From Lab to Life: Jonathan Gootenberg
by Aileen Qi '23 for Silver Quest
Albert Einstein once advised, “Look deep into nature, and then you will understand everything better.” Jonathan Gootenberg ‘09 applies these words to his everyday research as a bioengineer who co-runs a lab at MIT’s McGovern Institute for Brain Research.
Gootenberg and his team draw from fundamental pathways in microbiology to engineer novel tools that can be used in fields such as gene editing and molecular diagnostics. One such tool is CRISPR-Cas, a revolutionary system that was recognized for the Nobel Prize in Chemistry 2020.
Adapted from the elegant natural defense mechanisms of bacteria against viral pathogens, the CRISPR-Cas system is described by Gootenberg as a “naturally occurring bacterial immune system that scientists have co-opted for performing precise genome editing.” In essence, CRISPR provides a way of pinpointing specific sequences in the genome and making precise modifications, which has tremendous implications in not only basic research but also therapeutics and diagnostics. As such, Gootenberg deems CRISPR as “both a great basic biological discovery and an immensely valuable tool.”
In graduate school, Gootenberg contributed to the breakthrough discovery of the two new enzyme classes, Cas12 and Cas13, which are used in CRISPR technology. Gootenberg’s team leveraged CRISPR-Cas13 to develop a rapid and highly sensitive diagnostic tool called SHERLOCK that can be used to detect COVID-19. “It’s actually the first time that any CRISPR product has been authorized by the FDA,” he proudly explains.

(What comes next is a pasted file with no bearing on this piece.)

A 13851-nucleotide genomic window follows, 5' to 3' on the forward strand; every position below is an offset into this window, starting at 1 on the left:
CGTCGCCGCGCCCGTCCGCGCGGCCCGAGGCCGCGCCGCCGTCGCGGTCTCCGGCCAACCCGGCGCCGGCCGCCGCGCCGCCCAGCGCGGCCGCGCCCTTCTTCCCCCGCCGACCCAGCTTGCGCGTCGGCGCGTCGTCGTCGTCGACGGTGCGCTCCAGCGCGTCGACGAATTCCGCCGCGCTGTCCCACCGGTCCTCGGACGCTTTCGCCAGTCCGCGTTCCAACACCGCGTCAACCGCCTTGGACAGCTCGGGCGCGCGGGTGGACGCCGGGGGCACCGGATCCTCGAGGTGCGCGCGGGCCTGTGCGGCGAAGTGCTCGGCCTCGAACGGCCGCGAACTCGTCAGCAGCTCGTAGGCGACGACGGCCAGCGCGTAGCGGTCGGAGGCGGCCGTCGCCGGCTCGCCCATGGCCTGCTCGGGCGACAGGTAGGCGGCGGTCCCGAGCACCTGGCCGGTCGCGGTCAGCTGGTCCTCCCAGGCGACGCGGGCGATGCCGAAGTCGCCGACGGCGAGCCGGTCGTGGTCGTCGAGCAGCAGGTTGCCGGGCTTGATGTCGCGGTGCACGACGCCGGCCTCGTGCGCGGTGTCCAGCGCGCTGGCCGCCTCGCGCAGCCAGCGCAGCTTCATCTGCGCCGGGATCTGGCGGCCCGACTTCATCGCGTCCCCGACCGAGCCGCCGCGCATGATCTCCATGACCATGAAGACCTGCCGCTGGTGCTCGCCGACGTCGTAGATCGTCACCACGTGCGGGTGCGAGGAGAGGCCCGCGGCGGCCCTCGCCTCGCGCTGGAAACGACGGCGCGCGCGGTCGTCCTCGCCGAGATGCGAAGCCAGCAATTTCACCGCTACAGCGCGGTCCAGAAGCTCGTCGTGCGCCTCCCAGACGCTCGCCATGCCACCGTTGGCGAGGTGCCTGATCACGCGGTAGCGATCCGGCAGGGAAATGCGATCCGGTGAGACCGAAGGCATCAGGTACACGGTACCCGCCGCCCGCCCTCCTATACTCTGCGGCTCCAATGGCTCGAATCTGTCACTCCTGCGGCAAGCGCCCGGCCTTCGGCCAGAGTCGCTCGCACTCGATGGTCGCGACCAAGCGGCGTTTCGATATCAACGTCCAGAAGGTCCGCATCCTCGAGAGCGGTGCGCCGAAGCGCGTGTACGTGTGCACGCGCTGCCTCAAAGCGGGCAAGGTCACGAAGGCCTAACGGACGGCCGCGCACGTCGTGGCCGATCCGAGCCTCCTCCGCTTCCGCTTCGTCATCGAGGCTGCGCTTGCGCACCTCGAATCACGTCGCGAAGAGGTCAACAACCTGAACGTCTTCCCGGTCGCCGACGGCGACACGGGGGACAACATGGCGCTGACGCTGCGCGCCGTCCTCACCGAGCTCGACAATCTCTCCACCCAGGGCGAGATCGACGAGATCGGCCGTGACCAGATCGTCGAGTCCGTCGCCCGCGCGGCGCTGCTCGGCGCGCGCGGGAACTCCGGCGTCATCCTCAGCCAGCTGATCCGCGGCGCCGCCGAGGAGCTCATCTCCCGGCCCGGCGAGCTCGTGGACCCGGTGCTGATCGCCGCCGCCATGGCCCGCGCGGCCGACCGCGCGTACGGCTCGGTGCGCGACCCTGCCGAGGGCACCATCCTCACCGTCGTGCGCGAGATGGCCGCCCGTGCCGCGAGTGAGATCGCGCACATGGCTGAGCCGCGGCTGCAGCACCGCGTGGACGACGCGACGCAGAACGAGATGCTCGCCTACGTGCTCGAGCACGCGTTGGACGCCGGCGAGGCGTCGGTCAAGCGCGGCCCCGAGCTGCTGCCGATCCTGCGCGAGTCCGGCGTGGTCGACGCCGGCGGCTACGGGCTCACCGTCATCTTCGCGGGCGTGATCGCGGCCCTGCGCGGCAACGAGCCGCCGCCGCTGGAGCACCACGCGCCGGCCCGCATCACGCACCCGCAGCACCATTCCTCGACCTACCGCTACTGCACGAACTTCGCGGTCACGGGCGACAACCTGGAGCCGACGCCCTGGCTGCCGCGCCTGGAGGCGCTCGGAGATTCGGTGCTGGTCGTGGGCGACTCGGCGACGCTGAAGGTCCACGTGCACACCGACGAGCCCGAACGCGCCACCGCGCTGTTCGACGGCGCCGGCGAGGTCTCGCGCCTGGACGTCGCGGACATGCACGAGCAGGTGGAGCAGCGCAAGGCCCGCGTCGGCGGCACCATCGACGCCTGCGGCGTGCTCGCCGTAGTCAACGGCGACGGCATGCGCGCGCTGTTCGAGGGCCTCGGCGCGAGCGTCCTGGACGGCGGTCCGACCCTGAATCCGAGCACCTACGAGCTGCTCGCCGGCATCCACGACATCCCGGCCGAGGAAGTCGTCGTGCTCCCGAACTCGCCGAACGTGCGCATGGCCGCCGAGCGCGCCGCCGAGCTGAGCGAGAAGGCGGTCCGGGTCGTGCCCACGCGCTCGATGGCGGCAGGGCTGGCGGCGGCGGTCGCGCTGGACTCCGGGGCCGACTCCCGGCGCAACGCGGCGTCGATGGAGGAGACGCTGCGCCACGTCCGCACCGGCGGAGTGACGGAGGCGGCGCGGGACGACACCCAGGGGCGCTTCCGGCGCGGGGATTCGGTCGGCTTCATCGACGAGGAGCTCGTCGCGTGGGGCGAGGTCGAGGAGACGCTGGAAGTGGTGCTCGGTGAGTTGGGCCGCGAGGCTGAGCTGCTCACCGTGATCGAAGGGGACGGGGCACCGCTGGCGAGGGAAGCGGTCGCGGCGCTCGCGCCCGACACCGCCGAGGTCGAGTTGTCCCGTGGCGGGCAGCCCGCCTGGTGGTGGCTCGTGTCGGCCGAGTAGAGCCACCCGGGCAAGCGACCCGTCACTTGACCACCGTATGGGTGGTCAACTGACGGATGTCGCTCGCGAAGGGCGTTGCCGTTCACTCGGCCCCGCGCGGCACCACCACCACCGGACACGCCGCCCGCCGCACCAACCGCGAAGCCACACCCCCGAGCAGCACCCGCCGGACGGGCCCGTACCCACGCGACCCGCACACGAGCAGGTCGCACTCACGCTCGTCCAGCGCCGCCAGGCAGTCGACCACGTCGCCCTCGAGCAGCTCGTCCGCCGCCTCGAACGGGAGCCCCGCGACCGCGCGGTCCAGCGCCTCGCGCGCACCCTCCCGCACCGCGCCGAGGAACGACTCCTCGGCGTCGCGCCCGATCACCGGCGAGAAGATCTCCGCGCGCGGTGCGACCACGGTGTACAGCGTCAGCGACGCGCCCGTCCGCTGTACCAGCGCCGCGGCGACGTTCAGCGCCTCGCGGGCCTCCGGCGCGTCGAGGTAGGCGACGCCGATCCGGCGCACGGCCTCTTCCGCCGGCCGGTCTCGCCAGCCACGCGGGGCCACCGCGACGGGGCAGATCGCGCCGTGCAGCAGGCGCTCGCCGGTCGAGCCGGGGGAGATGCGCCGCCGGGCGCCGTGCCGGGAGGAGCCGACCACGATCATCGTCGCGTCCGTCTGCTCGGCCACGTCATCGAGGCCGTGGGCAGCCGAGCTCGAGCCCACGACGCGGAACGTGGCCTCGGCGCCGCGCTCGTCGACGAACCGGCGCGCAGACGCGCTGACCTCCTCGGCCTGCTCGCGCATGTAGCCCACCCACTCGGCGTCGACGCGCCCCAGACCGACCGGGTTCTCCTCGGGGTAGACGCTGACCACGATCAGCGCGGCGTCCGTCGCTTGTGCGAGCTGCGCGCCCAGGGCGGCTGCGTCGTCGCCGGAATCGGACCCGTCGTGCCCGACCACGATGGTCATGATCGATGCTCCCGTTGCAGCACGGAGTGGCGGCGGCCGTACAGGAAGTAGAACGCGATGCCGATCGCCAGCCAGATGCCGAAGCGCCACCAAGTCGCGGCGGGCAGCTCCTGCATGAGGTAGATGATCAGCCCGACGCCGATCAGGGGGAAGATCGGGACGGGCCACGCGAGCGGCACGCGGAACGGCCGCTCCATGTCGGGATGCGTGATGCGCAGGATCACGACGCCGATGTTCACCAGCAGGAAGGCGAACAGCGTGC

Gootenberg attributes the majority of his early STEM exposure to his experiences at Blair. In his sophomore year, biology teacher Angelique Bosse introduced the opportunity to participate in the USA Biolympiad (USABO). He delved deep into biology textbooks and entered the competition throughout high school, eventually representing Team USA at the international level two years in a row.
Through his Senior Research Project, he further explored his interest in molecular biology. As an intern at the National Institutes of Health, he used a technique called RNA interference to study NF kappa B, a fundamental cell-signaling pathway. Although these experiments did not reap significant results, Gootenberg emphasizes the trial and error nature of scientific research: “It’s important to understand that science doesn’t always go as you plan… I think the biggest thing about science is perseverance.”
Reminiscing about the Magnet, he expresses that he was not shaped by a singular class or teacher but rather the collective experience of learning and building camaraderie. He speaks fondly of all of his classes, from physics with Mr. Schafer to calculus with Mr. Stein. Some of the highlights from his Magnet experience include Physics of Music Day and STEM Arts Night. He still keeps in touch with many of his former peers, talking to some every week or so. “It’s been really fantastic to see how my cohort has progressed,” he exclaims.
Gootenberg urges students to maintain big aspirations and be unafraid to pursue them. For instance, this might look like emailing a prospective scientific mentor by whom a student is inspired. “Maybe they’ll ignore you, but maybe you can get an opportunity to work in their lab,” he stresses. “People fail many times in science and outside of science… Always taking the chance and not being afraid of failing has helped me get to where I currently am.”